Fifty Dead Men Walking (3 stars)

Fifty Dead Men Walking

(15) 117min


A Northern Irish Catholic Del Boy turns undercover informer in this liberal adaptation of Martin McGartland’s autobiography.

Besieged by recession, shootings and paranoia (sound familiar?), west Belfast in the 1980s was not a great place for an innovative young man to be. When wheeler-dealer Martin (Jim Sturgess, excellent) is clocked by the IRA and the British police he agrees to infiltrate the Provos and then sing like a canary. His British handler is a Yorkshire idiot called Fergus (Ben Kingsley, in one of the worst wigs ever let out of hibernation). Together they set out to save lives by stopping bombs going off, but will Fergus always be there for Martin?

Canadian screenwriter and director Kari Skogland’s loose adaptation of the real McGartland’s autobiography has a lot to recommend it. Breezily paced, intriguingly plotted with great period detail, the film initially draws comparison to the buccaneering first half of Jim Sheridan’s predictably comparable In the Name of the Father before settling for something closer to the second half of Scorsese’s The Departed. Yes, it’s cloak and dagger time, Irish tinker–style.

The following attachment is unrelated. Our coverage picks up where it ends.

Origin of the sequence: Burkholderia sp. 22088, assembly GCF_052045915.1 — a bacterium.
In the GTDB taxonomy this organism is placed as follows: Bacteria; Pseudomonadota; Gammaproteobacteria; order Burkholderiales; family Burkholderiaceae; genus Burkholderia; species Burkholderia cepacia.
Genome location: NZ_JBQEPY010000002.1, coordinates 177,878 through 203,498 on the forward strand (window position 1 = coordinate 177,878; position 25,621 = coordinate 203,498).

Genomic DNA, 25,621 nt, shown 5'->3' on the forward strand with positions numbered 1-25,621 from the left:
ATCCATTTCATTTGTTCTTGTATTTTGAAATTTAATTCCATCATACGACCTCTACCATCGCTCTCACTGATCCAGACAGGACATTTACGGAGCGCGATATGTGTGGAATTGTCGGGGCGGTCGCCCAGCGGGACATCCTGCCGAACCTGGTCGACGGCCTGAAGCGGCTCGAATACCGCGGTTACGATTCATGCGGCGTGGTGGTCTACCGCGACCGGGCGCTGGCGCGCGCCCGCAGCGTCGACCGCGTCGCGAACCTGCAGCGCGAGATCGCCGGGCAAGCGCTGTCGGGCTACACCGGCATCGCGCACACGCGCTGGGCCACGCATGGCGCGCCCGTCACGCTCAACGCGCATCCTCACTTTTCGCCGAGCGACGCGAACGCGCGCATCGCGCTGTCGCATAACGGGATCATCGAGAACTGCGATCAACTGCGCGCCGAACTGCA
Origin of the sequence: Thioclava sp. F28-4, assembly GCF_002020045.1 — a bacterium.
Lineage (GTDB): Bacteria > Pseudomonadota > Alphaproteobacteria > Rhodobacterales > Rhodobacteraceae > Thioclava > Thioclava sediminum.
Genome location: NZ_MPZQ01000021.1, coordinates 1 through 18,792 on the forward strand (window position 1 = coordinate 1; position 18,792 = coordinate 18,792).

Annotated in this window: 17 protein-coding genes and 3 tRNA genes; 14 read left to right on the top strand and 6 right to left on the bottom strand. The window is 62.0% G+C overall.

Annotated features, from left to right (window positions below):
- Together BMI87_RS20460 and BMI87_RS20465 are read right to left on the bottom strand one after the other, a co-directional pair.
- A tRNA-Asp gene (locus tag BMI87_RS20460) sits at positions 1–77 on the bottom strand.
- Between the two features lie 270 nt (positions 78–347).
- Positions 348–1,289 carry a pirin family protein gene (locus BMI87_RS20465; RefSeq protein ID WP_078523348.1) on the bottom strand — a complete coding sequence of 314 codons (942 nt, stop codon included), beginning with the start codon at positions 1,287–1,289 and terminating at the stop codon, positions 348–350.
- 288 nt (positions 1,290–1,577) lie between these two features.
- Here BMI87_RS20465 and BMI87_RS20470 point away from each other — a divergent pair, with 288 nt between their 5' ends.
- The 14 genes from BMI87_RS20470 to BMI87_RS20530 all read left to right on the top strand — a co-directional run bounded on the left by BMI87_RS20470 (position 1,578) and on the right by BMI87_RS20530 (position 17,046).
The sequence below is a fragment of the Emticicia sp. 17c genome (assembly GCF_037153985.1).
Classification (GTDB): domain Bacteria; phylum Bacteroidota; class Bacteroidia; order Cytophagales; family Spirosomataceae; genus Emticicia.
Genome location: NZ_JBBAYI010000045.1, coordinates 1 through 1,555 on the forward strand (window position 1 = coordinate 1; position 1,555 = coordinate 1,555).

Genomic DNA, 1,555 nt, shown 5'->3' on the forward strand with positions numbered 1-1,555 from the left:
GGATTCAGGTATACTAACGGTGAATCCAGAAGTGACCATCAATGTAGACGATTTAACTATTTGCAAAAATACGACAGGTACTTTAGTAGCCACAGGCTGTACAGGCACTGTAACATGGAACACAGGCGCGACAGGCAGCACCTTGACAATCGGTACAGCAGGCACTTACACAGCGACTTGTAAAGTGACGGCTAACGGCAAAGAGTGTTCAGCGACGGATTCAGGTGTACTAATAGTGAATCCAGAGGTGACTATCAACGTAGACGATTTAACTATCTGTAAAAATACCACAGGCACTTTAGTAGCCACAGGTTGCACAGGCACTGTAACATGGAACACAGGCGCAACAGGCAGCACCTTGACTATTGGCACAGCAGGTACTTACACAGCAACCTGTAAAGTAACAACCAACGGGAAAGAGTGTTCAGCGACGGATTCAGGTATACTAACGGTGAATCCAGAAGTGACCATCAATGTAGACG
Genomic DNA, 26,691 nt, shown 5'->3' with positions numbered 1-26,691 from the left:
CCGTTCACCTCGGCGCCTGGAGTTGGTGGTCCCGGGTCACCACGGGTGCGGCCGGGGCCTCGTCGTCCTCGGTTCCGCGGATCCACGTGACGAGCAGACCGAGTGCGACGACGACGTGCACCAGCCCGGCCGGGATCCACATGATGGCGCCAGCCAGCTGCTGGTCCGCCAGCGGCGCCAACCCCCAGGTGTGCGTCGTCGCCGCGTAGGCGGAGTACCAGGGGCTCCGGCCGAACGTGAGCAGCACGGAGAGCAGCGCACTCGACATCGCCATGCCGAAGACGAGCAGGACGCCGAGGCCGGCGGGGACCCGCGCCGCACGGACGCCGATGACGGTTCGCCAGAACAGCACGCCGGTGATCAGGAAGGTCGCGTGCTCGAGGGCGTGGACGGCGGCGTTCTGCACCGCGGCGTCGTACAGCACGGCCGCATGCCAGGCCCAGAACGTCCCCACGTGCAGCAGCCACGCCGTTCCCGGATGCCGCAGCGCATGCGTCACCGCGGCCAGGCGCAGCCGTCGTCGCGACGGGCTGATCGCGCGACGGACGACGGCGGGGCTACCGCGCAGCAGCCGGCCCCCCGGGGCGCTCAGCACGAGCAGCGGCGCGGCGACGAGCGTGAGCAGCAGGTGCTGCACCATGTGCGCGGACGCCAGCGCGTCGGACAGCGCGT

Ultimately, however, Skogland’s film fails to convince – there’s something too schematic about it and the crucial romance between Martin and Lara (Nathalie Press) is unconvincing. Still, as we recoil from recent outbreaks of violence in Northern Ireland it’s an interesting enough piece of creative anthropology, one that bears comparison to Thaddeus O’Sullivan’s dissection of the Irish enigma Nothing Personal.

Selected release from Fri 10 Apr.

Fifty Dead Men Walking: trailer

50 Dead Men Walking

  • 3 stars
  • 2008
  • UK/Canada
  • 1h 57min
  • 15
  • Directed by: Kari Skogland
  • Written by: Kari Skogland
  • Cast: Jim Sturgess, Ben Kingsley, Rose McGowan, Kevin Zegers

Loosely based on the life of Martin McGartland, the film follows Northern Irish Catholic wheeler-dealer Martin (Sturgess) turns undercover informer at the height of The Troubles in 1980s west Belfast: it's cloak and dagger time Irish style. Canadian screenwriter and director Skogland's adaptation is breezily paced and…

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